Ext HDD for use with Mac & PC?

Discussion in 'MacBook Air' started by deepakvrao, Mar 4, 2012.

  1. macrumors regular

    Oct 16, 2011
    This Seagate HDD


    Say's this

    Any idea how this does it? Can I do it with any HDD? Need a 1TB one and need to transfer data from my Macs at home to my PC in my office. Any suggestions?

    Edit: will not be using it as a Time Machine HDD
  2. simsaladimbamba

    Nov 28, 2010
    You can use any available external HDD for Mac OS X and Windows, as it comes down to its format.
    exFAT might be the best suited nowadays.


    Overview of the four major file systems (called "Formats" in Mac OS X) used on Windows and Mac OS X, compiled by GGJstudios. You can use Disk Utility to format any HDD to your liking.

    Any external hard drive will work with PCs or Macs, as long as the connectors are there (Firewire, USB, etc.) It doesn't matter how the drive is formatted out of the box, since you can re-format any way you like. Formatting can be done with the Mac OS X Disk Utility, found in the /Applications/Utilities folder. Here are your formatting options:

    FAT32 (File Allocation Table)
    • Read/Write FAT32 from both native Windows and native Mac OS X.
      [*]Maximum file size: 4GB.
    • Maximum volume size: 2TB
    • You can use this format if you share the drive between Mac OS X and Windows computers and have no files larger than 4GB.
    NTFS (Windows NT File System)
    • Read/Write NTFS from native Windows.
    • Read only NTFS from native Mac OS X
      [*]To Read/Write/Format NTFS from Mac OS X, here are some alternatives:
      • For Mac OS X 10.4 or later (32 or 64-bit), install Paragon (approx $20) (Best Choice for Lion)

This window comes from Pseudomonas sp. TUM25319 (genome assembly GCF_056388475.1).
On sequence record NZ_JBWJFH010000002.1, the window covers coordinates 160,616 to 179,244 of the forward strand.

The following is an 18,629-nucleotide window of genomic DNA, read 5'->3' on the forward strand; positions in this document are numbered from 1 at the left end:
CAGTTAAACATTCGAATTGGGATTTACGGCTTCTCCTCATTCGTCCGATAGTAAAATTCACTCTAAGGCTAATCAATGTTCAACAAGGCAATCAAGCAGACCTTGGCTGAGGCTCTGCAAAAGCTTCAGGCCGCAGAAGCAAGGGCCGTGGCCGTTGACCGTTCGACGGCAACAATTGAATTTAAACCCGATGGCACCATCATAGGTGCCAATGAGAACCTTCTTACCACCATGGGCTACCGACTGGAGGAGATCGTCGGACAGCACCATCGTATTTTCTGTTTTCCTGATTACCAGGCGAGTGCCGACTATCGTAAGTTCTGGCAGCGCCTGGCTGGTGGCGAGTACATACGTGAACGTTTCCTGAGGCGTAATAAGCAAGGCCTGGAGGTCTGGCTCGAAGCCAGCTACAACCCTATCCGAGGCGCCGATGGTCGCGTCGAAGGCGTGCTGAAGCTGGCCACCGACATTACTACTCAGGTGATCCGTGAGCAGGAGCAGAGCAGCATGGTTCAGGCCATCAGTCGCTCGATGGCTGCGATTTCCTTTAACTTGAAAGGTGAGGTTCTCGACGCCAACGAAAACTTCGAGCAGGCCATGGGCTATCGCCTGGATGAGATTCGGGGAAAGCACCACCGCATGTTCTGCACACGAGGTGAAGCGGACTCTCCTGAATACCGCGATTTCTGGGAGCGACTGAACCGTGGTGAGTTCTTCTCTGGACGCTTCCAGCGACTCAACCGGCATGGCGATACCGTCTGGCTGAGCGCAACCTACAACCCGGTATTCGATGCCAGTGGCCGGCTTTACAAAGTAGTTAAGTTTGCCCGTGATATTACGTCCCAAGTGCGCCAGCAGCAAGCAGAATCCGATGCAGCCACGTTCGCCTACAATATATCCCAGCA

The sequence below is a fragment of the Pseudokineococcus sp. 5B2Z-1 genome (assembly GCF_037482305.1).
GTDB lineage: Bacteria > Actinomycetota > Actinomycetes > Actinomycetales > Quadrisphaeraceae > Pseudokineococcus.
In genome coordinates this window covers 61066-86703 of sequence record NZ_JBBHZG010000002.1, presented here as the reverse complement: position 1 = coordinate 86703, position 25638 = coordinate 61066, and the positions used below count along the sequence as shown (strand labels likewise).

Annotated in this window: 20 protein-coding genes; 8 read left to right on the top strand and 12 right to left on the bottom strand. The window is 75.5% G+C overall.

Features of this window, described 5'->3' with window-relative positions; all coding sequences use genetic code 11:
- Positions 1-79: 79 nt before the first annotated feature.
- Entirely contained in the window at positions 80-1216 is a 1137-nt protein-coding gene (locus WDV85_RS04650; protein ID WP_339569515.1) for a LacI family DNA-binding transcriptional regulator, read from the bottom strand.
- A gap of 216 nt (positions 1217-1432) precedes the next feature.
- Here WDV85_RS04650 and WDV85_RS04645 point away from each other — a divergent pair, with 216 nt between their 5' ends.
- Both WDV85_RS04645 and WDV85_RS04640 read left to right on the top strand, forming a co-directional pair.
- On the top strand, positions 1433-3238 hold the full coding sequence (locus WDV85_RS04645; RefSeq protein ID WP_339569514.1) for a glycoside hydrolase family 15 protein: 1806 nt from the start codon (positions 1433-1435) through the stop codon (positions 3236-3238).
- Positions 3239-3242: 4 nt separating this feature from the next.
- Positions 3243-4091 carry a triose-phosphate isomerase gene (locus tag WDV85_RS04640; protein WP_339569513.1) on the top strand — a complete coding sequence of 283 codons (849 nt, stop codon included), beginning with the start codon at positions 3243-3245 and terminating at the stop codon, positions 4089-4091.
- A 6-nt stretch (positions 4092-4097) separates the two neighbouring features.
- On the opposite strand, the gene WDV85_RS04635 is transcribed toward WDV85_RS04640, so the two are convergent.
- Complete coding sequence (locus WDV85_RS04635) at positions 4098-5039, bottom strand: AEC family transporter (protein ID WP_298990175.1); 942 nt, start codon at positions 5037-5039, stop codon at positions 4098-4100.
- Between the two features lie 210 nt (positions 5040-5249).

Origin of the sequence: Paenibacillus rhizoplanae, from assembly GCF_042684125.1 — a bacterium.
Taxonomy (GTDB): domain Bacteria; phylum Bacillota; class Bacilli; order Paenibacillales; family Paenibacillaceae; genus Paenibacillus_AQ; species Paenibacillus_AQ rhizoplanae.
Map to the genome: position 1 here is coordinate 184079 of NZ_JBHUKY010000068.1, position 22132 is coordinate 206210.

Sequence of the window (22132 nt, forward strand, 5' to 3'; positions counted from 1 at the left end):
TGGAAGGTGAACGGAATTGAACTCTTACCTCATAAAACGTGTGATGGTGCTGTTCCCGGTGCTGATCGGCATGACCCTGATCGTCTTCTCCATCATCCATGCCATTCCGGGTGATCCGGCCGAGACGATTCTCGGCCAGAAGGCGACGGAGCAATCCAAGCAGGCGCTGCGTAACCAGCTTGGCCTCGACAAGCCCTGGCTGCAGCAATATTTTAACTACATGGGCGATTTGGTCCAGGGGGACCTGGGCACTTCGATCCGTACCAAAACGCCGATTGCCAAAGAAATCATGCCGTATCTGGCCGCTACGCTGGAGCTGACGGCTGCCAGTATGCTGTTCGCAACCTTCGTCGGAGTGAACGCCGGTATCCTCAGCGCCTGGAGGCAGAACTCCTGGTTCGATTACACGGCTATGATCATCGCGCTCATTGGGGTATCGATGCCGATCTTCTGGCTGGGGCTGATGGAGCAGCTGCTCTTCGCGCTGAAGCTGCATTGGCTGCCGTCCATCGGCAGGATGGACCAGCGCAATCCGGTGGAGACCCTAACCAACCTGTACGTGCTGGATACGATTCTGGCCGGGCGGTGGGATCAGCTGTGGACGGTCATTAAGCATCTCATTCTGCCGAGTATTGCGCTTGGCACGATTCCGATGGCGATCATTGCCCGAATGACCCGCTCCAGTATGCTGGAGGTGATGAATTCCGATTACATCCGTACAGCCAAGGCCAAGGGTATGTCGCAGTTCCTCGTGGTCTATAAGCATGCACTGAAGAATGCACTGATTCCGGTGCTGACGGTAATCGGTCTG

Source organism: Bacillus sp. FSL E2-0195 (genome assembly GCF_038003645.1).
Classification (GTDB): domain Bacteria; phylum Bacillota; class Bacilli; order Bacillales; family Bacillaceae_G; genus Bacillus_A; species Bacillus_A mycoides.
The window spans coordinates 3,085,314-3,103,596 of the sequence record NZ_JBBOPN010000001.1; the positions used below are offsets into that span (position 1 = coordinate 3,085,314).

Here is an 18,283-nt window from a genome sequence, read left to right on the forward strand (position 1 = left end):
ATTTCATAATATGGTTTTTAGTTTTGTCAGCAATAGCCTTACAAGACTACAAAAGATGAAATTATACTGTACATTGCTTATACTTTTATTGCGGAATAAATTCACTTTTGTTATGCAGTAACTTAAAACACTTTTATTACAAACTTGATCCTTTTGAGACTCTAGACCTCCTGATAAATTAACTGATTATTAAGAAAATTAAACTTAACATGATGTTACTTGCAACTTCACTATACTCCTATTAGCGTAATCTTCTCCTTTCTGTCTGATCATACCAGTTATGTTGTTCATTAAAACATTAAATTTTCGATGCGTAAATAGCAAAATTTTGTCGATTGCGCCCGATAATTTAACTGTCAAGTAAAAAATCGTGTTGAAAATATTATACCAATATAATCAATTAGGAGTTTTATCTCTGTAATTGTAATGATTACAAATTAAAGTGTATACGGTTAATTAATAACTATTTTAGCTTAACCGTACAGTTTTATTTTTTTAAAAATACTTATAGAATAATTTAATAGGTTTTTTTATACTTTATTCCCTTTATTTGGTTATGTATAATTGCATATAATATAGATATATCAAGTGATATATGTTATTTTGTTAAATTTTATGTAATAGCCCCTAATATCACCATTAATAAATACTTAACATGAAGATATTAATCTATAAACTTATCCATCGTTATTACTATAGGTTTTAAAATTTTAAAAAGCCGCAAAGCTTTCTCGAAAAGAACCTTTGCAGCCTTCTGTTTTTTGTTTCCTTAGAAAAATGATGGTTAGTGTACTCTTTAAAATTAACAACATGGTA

• For 32-bit Mac OS X, install NTFS-3G for Mac OS X (free) (does not work in 64-bit mode)
      • For 64-bit Snow Leopard, read this: MacFUSE for 64-bit Snow Leopard
      • Some have reported problems using Tuxera (approx $36).
      • Native NTFS support can be enabled in Snow Leopard and Lion, but is not advisable, due to instability.
    • AirPort Extreme (802.11n) and Time Capsule do not support NTFS
    • Maximum file size: 16 TB
    • Maximum volume size: 256TB
    • You can use this format if you routinely share a drive with multiple Windows systems.
    HFS+ (Hierarchical File System, a.k.a. Mac OS Extended (Journaled) Don't use case-sensitive)
    • Read/Write HFS+ from native Mac OS X
    • Required for Time Machine or Carbon Copy Cloner or SuperDuper! backups of Mac internal hard drive.
      [*]To Read/Write HFS+ from Windows, Install MacDrive
      [*]To Read HFS+ (but not Write) from Windows, Install HFSExplorer
    • Maximum file size: 8EiB
    • Maximum volume size: 8EiB
    • You can use this format if you only use the drive with Mac OS X, or use it for backups of your Mac OS X internal drive, or if you only share it with one Windows PC (with MacDrive installed on the PC)
    exFAT (FAT64)
    • Supported in Mac OS X only in 10.6.5 or later.
    • Not all Windows versions support exFAT. See disadvantages.
    • exFAT (Extended File Allocation Table)
    • AirPort Extreme (802.11n) and Time Capsule do not support exFAT
    • Maximum file size: 16 EiB
    • Maximum volume size: 64 ZiB
    • You can use this format if it is supported by all computers with which you intend to share the drive. See "disadvantages" for details.


    Links to guides on how to use Disk Utility, the application Mac OS X provides for managing internal and external HDD/SSDs and its formats.
  3. thread starter macrumors regular

    Oct 16, 2011
    Thanks a bunch. That's very informative.

    So, do you think that Seagate is advertising using the drive in FAT32 mode? Or have they included [for free] some of the software that allows cross read/write of NTFS/MAC OS Ext systems?
  4. simsaladimbamba

    Nov 28, 2010
    The first. But again, you can format any HDD any way you like.
  5. thread starter macrumors regular

    Oct 16, 2011
    Thanks. I think I'll try the HFSExplorer. It's a one time transfer of my music from home to my office PC.
  6. macrumors 6502a


    Sep 8, 2011
    they are using fat32. in fact, majority of ext hdd are initially formatted as fat32 for compatibility across platforms. exfat is the format that looks to replace fat32.
  7. macrumors regular

    May 6, 2007

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